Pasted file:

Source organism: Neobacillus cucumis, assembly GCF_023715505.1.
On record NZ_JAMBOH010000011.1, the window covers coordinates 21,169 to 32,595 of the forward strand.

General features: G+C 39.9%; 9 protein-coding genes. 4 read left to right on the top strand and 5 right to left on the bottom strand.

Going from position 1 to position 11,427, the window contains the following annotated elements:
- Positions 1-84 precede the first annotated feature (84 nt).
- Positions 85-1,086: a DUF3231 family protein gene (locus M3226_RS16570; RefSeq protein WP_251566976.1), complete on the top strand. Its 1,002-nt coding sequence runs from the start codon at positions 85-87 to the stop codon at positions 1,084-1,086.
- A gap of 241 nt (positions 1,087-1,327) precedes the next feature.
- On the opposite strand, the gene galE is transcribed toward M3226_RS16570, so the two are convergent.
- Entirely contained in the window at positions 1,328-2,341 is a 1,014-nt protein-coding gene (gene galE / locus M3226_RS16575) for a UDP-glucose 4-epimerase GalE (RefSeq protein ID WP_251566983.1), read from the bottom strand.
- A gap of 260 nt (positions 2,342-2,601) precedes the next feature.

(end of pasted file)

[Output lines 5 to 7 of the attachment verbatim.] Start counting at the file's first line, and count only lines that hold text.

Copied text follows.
- Positions 1-84 precede the first annotated feature (84 nt).
- Positions 85-1,086: a DUF3231 family protein gene (locus M3226_RS16570; RefSeq protein WP_251566976.1), complete on the top strand. Its 1,002-nt coding sequence runs from the start codon at positions 85-87 to the stop codon at positions 1,084-1,086.
- A gap of 241 nt (positions 1,087-1,327) precedes the next feature.